Continued from part two.

In a passage from Canto 14 of the Inferno, Dante evokes the place where those who rebel against God are punished.[1] Among them is the giant Capaneus who, having rebelled against Jupiter, was struck by lightning. The description of the scene reveals many similarities with the House of God card:

The ground was a dry, deep sand […] Over all the sand, huge flakes of fire were falling slowly, like snow in the mountains without a wind. As the flames, which Alexander, in those hot regions of India, saw fall upon his army, entire to the ground, whereat he had his legions tramp the soil because the flakes were better extinguished before they spread, so did the eternal burning descend there, and the sand was kindled by it like tinder under the flint, to redouble the pain. The dance of the wretched hands was ever without repose, now here, now there, as they heat off the fresh burning.[2]

Nicolas Conver, House of God, 1760 (flakes and soil highlighted)

On the card, the ground is as yellow as dry sand. The colored spheres that hang in the air seem to evoke the huge flakes of fire falling slowly. The characters’ hands are touching the ground, and they are in contact with pointed shapes grown from the earth, which may be taken for tufts of grass, but might as well be the flames that have fallen onto the ground. Just as in some optical illusions, the image can be read in two ways. The most obvious lets one see characters falling down with their hands forward. In the light of Dante’s verse, one can discover two men trying to put out the flames with their hands: The dance of the wretched hands was ever without repose, now here, now there, as they heat off the fresh burning.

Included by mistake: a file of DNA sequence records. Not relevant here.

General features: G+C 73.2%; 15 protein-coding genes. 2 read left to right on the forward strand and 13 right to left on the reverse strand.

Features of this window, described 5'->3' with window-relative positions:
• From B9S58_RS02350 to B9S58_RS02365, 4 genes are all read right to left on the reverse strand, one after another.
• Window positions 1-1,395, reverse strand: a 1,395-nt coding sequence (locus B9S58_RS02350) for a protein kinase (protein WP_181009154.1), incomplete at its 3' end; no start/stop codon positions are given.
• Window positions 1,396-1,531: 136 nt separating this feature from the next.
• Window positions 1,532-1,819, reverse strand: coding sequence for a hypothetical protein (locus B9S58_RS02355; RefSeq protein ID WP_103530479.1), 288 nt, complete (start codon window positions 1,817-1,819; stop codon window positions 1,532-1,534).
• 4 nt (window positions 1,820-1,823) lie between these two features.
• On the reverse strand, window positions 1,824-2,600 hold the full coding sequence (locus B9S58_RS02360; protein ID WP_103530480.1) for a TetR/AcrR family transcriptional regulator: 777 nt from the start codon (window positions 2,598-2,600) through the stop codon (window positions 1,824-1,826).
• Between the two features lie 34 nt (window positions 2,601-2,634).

Nicolas Conver, House of God, 1760 (the dance of the wretched hands)

The latter reading may seem far-fetched; however, Cristoforo Landino’s commentary on this passage of Inferno contains several elements that corroborate it. Indeed, dwelling on Jupiter’s lightning, Ficino’s friend provides lengthy comments about the atmospheric phenomena observed during thunderstorms:

I think one should neglect neither the diversity of clouds containing thunder, nor the diversity of the fires contained in them, nor the diversity of ways by which the lightning falls. Sometimes, the cloud is black because it is condensed by its coldness in such a way that the lightning does not penetrate it and consequently cannot whiten it […] Sometimes the black turns to red, which shows that in the thick cloud, there already is some inflamed vapor. And this gives a more powerful strike than the black one, but the worst is the one that mixes green, black, and a touch of red because black reveals that it contains much vapor, green much water and red much fire. Because in them, the hot and the cold, the dry and the wet, fight strongly, from them fall thunderbolts of powerful stone, which knock down all high edifices.[3]

Landino goes on for several pages, describing several varieties of thunder, colors, powers, and effects.

 The House of God card appears to faithfully illustrate Landino’s naturalist descriptions. In it, lightning appears to be composed of several parts, seemingly with varying natures – some shaped like flames, others like clouds, and some seeming to be fluid – all with various colors.

Nicolas Conver, House of God, 1760 (Lightning highlighted)